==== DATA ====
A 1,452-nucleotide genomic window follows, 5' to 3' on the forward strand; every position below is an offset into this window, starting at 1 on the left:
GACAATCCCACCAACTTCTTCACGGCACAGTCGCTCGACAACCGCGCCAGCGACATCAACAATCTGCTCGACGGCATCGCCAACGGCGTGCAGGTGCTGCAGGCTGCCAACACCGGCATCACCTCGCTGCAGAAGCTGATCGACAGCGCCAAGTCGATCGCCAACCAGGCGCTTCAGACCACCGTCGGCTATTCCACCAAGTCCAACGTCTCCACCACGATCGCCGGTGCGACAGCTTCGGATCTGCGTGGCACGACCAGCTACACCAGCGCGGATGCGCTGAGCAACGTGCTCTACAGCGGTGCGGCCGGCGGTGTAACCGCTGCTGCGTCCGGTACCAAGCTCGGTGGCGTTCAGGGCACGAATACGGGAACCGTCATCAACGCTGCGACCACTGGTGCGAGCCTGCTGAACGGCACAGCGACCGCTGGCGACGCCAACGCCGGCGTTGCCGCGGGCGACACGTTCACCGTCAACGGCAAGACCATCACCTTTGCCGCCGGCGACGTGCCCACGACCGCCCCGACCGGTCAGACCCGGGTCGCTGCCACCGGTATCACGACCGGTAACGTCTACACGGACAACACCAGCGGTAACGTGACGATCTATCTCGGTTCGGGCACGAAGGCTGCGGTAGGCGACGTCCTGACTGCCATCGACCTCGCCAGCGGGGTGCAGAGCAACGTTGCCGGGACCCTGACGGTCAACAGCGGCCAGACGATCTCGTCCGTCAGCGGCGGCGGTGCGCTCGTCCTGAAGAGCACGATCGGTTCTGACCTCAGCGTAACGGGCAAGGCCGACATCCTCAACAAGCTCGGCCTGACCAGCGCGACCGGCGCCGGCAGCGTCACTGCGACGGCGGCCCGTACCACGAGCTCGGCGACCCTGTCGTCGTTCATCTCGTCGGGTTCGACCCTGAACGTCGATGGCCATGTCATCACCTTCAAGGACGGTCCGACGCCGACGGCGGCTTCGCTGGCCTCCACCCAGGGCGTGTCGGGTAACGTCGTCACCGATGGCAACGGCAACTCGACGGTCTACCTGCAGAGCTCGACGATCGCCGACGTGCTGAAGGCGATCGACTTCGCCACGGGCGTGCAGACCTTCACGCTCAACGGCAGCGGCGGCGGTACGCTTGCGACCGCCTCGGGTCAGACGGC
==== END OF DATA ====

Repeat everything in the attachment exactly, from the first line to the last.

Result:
A 1,452-nucleotide genomic window follows, 5' to 3' on the forward strand; every position below is an offset into this window, starting at 1 on the left:
GACAATCCCACCAACTTCTTCACGGCACAGTCGCTCGACAACCGCGCCAGCGACATCAACAATCTGCTCGACGGCATCGCCAACGGCGTGCAGGTGCTGCAGGCTGCCAACACCGGCATCACCTCGCTGCAGAAGCTGATCGACAGCGCCAAGTCGATCGCCAACCAGGCGCTTCAGACCACCGTCGGCTATTCCACCAAGTCCAACGTCTCCACCACGATCGCCGGTGCGACAGCTTCGGATCTGCGTGGCACGACCAGCTACACCAGCGCGGATGCGCTGAGCAACGTGCTCTACAGCGGTGCGGCCGGCGGTGTAACCGCTGCTGCGTCCGGTACCAAGCTCGGTGGCGTTCAGGGCACGAATACGGGAACCGTCATCAACGCTGCGACCACTGGTGCGAGCCTGCTGAACGGCACAGCGACCGCTGGCGACGCCAACGCCGGCGTTGCCGCGGGCGACACGTTCACCGTCAACGGCAAGACCATCACCTTTGCCGCCGGCGACGTGCCCACGACCGCCCCGACCGGTCAGACCCGGGTCGCTGCCACCGGTATCACGACCGGTAACGTCTACACGGACAACACCAGCGGTAACGTGACGATCTATCTCGGTTCGGGCACGAAGGCTGCGGTAGGCGACGTCCTGACTGCCATCGACCTCGCCAGCGGGGTGCAGAGCAACGTTGCCGGGACCCTGACGGTCAACAGCGGCCAGACGATCTCGTCCGTCAGCGGCGGCGGTGCGCTCGTCCTGAAGAGCACGATCGGTTCTGACCTCAGCGTAACGGGCAAGGCCGACATCCTCAACAAGCTCGGCCTGACCAGCGCGACCGGCGCCGGCAGCGTCACTGCGACGGCGGCCCGTACCACGAGCTCGGCGACCCTGTCGTCGTTCATCTCGTCGGGTTCGACCCTGAACGTCGATGGCCATGTCATCACCTTCAAGGACGGTCCGACGCCGACGGCGGCTTCGCTGGCCTCCACCCAGGGCGTGTCGGGTAACGTCGTCACCGATGGCAACGGCAACTCGACGGTCTACCTGCAGAGCTCGACGATCGCCGACGTGCTGAAGGCGATCGACTTCGCCACGGGCGTGCAGACCTTCACGCTCAACGGCAGCGGCGGCGGTACGCTTGCGACCGCCTCGGGTCAGACGGC